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Nowhere close to 'potential' but happy

(7 Posts)
secretlemondedrinker Fri 24-Jan-14 21:41:07

Ds is 7, he has an Iq on the 99.9th percentile, at school he is working at a couple of years ahead in reading and maths but nowhere close to where he is at home or close to his potential, however he is happy at school, has friends and enjoys his time there.
I see no reason to rock the boat and unless ds starts to have any problems I won't be approaching school, am I right in this descision? or am I letting him down?

lljkk Sat 25-Jan-14 09:52:25

You are so very right to do exactly what you're doing (speaking with personal experience when I was a child, long story I won't bore you with).

ilikenoodles Sun 26-Jan-14 15:49:37

If he's happy then I think your right to leave him for now. It wasn't clear whether your ds is not showing his potential himself or you felt that the school weren't aware of it x

AnswersToAnything Mon 27-Jan-14 11:35:02

If I can just throw a spanner in the works.

I was happy at school, and was also ahead of my peers despite working within myself - and I believe that it was that experience of not really making any effort but getting good results that has made my work life as an adult somewhat more difficult - those habits you don't realise you are learning are hard to break.

LowCloudsForming Tue 28-Jan-14 11:13:28

I think that you are right in your decision as long as:
a) he continues to be happy with his friends
b) he is learning via some means to strive, to try new things, to publicly fail and try again (which is what AnswersToAnything is hinting at I think)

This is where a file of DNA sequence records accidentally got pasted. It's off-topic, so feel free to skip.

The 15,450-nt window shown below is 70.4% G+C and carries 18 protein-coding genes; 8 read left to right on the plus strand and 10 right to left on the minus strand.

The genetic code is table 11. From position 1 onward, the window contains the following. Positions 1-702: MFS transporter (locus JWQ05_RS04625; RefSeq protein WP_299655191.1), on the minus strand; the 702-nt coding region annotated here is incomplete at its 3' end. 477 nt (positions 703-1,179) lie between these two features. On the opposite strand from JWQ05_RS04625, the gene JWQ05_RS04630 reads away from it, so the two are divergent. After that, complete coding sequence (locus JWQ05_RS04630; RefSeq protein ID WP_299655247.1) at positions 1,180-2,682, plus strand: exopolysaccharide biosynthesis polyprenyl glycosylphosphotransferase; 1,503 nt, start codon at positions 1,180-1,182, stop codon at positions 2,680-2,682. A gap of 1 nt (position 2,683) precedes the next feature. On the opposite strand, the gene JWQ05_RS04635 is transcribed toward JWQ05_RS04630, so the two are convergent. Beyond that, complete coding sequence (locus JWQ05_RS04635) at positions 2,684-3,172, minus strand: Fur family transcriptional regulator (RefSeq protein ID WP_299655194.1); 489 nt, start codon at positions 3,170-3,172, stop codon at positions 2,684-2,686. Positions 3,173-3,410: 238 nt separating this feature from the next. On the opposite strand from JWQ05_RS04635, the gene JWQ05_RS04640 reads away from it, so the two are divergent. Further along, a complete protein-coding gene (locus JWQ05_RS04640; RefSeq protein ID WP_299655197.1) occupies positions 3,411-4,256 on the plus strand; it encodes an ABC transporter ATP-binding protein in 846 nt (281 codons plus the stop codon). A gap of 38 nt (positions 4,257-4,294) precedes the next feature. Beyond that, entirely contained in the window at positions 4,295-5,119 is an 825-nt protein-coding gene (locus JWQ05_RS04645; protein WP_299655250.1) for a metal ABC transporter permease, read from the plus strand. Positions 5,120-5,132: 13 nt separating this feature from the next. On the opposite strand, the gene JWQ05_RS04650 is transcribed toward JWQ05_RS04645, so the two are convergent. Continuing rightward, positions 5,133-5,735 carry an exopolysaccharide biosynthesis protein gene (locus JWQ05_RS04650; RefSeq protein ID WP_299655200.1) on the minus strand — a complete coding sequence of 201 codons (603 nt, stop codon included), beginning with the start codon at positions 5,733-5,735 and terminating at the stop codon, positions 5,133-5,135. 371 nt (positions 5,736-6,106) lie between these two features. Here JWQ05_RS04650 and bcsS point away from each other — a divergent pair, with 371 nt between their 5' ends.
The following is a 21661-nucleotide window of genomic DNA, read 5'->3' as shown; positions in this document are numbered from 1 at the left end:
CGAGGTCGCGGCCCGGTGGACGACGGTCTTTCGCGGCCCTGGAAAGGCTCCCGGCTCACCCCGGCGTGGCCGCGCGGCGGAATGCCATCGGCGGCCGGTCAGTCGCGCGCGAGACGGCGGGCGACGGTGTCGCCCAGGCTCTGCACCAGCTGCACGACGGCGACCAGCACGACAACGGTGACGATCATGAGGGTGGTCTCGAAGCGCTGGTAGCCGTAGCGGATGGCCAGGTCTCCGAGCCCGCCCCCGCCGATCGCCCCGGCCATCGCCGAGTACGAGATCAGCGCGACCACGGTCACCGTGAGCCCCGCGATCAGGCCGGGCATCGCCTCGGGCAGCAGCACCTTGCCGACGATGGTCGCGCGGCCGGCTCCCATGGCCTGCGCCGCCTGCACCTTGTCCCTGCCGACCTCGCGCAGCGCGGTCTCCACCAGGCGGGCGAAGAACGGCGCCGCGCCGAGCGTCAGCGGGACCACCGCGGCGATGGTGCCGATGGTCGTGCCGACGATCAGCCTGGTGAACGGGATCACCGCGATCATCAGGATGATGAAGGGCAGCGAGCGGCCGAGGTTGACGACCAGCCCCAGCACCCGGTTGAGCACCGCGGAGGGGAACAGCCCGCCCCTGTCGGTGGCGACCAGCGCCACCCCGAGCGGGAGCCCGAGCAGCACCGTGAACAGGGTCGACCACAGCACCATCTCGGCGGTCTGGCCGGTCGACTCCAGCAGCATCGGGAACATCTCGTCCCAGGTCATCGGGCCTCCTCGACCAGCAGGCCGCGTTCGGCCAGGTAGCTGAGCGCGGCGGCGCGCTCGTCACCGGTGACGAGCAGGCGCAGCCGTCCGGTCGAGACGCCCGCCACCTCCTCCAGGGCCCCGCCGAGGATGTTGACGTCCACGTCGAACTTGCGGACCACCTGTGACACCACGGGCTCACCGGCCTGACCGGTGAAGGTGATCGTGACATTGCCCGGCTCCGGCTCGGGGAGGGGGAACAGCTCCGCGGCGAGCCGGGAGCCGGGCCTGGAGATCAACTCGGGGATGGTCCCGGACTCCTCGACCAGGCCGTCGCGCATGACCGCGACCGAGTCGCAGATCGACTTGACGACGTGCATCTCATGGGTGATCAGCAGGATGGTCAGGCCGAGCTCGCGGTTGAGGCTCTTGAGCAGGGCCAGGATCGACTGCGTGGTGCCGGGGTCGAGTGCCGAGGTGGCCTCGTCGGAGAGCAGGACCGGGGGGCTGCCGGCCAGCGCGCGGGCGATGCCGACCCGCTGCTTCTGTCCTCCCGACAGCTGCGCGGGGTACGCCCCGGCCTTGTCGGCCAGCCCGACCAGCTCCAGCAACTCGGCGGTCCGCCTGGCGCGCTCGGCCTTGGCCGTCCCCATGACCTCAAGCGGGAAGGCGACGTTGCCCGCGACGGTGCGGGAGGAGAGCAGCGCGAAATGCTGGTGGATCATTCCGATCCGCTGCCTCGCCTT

c) he is not in a constant state of frustration

coffeeaddict Tue 04-Feb-14 08:52:13

Just watch out for him getting bored. And yes, he needs to fail/not understand, it is part of learning. My 8 year old is about GCSE level at maths. He became obsessed at about 5. We had exactly the same dilemma and I didn't want to be a pushy parent. For a long time I encouraged his fascination with numbers but was resolute not to do anything pushy.

But he needs to be at that level just to keep his mind alive. He started to hate maths at school because it was so boring and it became a problem. We actually moved school and he now, very luckily for him, he has one to one maths lessons.

At his previous school they just gave him extension sheets which didn't even start to satisfy him. Now he talks about maths with shining eyes.

So I would say, review the situation constantly.

FastLoris Mon 10-Feb-14 23:07:50

As it happens we've just decided - after two weeks of gut-wrenching hand-wringing deliberation and to-and-froing - to keep our highly advanced dd (8) in her nice but ordinary school rather than taking up an offer from a more successful school down the road.

Happiness, a creative and inspiring teacher and a steady peer group were some of the reasons. I also think we can get too hung up on the idea of learning as a linear trajectory. People learn new things sometimes in a formal sequential fashion, or sometimes just as bits of a jigsaw out of the blue. Often the effectiveness of learning those bits has much more to do with happiness, safety and intrinsic motivation than someone telling you you're a 4B so you have to do such-and-such to become a 4A. Then we might revisit the bits some time later (again, because they are fascinating and relevant) fill in some of the gaps, and reinforce them.

The formulation of levels and targets at schools has a lot to answer for. It's based on a false conception of learning that is unrealistically linear and fails to take into account the role of subjective meaning to the person learning.

They're little kids. If he's finding school fun and interesting, likes being there, and it reinforces a sense of emotional safety within which he can explore - and if he's going outside the boundaries at home anyway - then just be happy.

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